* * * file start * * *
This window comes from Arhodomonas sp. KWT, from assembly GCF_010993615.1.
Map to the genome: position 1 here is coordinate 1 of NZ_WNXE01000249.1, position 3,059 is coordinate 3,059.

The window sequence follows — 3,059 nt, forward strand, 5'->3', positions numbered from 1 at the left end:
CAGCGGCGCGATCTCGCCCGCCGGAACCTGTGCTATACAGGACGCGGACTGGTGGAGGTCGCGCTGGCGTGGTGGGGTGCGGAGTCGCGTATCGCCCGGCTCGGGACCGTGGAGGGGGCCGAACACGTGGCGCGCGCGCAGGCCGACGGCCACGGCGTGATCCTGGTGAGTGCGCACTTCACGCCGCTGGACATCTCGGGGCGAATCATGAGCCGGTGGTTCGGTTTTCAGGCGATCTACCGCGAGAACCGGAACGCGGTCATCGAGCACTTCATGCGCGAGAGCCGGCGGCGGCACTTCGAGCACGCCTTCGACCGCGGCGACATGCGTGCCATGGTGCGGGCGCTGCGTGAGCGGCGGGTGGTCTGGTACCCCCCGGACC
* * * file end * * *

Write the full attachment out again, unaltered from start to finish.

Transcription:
This window comes from Arhodomonas sp. KWT, from assembly GCF_010993615.1.
Map to the genome: position 1 here is coordinate 1 of NZ_WNXE01000249.1, position 3,059 is coordinate 3,059.

The window sequence follows — 3,059 nt, forward strand, 5'->3', positions numbered from 1 at the left end:
CAGCGGCGCGATCTCGCCCGCCGGAACCTGTGCTATACAGGACGCGGACTGGTGGAGGTCGCGCTGGCGTGGTGGGGTGCGGAGTCGCGTATCGCCCGGCTCGGGACCGTGGAGGGGGCCGAACACGTGGCGCGCGCGCAGGCCGACGGCCACGGCGTGATCCTGGTGAGTGCGCACTTCACGCCGCTGGACATCTCGGGGCGAATCATGAGCCGGTGGTTCGGTTTTCAGGCGATCTACCGCGAGAACCGGAACGCGGTCATCGAGCACTTCATGCGCGAGAGCCGGCGGCGGCACTTCGAGCACGCCTTCGACCGCGGCGACATGCGTGCCATGGTGCGGGCGCTGCGTGAGCGGCGGGTGGTCTGGTACCCCCCGGACC